“Because my heart will always be in Boston.” That’s how I answer the question, “How could you still have such a strong Boston accent after all these years?
It is a city that holds memories of the people, past and present, whom I hold most dear. It is a city filled with familiar places, reminders of happy activities. It is the city of my childhood and youth. It is my favorite place to visit now.
I was born in Boston and lived there, a stone’s throw from the State House, until I was nearly 4, the Boston Common and Public Garden my playground, the Swan Boats my magic transport.
After moving to Medford, less than 5 miles away, we continued to go to the pediatrician, the dentist, and the eye doctor in Boston. Until I was 12, we also went to church in Boston. By the time I was 10, I sometimes went in to church on the MTA by myself, changing from the trolley to the subway car in Sullivan Square. Can you even imagine that today?
Most of my clothes came from Filene’s Basement, and my wedding gown from the upstairs store. When I was a senior in high school, I worked in Filene’s on Saturdays and two nights a week. The summer after my freshman year in college, I was on the Filene’s College Board, supposedly advising girls who were college-bound on their wardrobes.
I even went to the movies in Boston, seeing two of my favorites there: “Imitation of Life” and an anniversary reissue of “Gone with the Wind” that included a serving of anniversary cake.
Then there were the concerts in Symphony Hall, Jordan Hall, and at the Isabella Stewart Gardner Museum, as well as art exhibits at the Museum of Fine Arts.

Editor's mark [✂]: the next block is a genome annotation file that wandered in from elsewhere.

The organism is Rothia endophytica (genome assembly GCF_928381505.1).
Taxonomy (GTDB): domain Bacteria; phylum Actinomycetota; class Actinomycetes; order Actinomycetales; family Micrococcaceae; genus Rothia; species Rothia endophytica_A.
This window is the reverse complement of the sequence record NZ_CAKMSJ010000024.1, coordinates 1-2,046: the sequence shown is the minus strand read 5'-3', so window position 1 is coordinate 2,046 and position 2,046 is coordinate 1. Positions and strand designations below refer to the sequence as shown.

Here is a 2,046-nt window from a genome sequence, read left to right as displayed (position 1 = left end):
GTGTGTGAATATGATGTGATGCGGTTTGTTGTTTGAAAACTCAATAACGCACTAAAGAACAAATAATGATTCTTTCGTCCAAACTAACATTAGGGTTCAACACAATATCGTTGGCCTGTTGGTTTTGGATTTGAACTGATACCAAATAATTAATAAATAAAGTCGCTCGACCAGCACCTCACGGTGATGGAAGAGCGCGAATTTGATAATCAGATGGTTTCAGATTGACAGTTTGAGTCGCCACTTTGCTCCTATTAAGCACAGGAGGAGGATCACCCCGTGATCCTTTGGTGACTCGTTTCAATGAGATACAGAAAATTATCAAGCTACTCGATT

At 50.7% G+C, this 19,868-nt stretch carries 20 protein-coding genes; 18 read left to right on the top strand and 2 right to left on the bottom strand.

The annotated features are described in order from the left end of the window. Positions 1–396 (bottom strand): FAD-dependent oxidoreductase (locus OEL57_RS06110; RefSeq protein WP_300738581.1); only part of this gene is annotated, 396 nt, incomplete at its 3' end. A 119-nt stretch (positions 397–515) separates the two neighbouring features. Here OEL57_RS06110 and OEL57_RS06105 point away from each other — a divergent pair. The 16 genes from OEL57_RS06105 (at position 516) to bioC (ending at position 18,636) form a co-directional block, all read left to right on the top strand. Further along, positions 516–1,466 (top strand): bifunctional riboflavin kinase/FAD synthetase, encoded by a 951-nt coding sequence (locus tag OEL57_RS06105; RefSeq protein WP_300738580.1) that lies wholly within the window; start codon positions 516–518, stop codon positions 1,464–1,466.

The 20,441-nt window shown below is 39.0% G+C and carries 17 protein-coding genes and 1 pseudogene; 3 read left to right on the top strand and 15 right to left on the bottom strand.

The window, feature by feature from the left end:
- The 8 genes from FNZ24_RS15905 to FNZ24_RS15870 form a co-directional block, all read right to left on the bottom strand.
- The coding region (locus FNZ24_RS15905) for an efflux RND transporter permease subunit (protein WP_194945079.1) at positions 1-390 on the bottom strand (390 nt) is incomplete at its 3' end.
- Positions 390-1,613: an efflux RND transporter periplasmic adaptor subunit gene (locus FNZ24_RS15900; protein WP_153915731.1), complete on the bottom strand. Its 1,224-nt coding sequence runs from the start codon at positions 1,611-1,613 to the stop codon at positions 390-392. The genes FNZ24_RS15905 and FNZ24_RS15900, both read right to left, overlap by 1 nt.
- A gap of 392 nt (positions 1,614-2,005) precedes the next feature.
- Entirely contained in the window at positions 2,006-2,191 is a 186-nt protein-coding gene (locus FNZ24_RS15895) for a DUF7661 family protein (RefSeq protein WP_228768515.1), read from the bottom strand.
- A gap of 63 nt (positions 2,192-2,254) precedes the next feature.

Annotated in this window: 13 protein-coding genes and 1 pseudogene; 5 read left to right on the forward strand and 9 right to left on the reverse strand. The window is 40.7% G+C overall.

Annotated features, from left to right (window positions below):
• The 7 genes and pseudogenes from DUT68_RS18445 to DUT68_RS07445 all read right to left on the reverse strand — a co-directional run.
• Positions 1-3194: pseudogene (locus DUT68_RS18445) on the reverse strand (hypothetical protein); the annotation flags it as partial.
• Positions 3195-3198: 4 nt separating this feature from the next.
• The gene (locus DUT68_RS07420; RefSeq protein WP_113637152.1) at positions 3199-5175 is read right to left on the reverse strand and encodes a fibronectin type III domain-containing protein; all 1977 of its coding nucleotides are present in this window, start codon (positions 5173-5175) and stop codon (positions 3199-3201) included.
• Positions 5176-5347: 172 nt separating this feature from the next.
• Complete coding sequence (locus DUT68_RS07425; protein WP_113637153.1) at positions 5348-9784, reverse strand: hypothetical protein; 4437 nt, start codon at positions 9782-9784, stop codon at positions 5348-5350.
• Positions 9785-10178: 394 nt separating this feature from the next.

Of course there’s the Boston food: from memories of years past – a hot dog and root beer at Neisner’s for 20 cents, Gilchrest macaroons, Jordan’s blueberry muffins, Filene’s chicken pie, and Marliave’s – to the more recent Legal’s fried clams, with bellies, of course, and a lobster popover at Town on Boylston Street.
At the old Boston Garden I went to the Ice Capades, the Ice Follies, a Barnum and Bailey Circus, a Gene Autry Rodeo, and a Billy Graham Revival Service. Several years ago I returned for a Tim McGraw/ Faith Hill concert. They’ve put in new seats and given it a new name, but it’s still the Boston Garden, just a different name.
And let’s not forget Fenway Park. Through sheer luck, the first game I attended there, the pitcher was someone I knew from high school: Bill Monbouquette.
The last four years I taught in NJ, during the month of July, I rented an apartment in Boston, on Marlborough Street, just two blocks over and one block down from the bombing site. During those months I wandered Boston from end to end. I took advantage of every book reading, walking tour, and outside performance. I spent hours on Boylston Street in the blocks between Clarendon and Exeter. Perhaps one of the most memorable of the experiences was taking part in the weekly folk dancing, under the stars, in Copley Square.
So… about that accent. Last week I was participating in a Quiz Bowl at Hanover High. The question was, “Who created the plan for European Recovery after WWII?” Buzzing in I said “Mah – shall.” “Who did you say?” asked the quiz master. With difficulty I re-phrased my answer: “MaR -shall.” “Where are YOU from,” asked the quiz master in a less than kind manner. Raising my fist in the air I said proudly, “Boston Strong.” The kids cheered.
© Dorothy C. Judd
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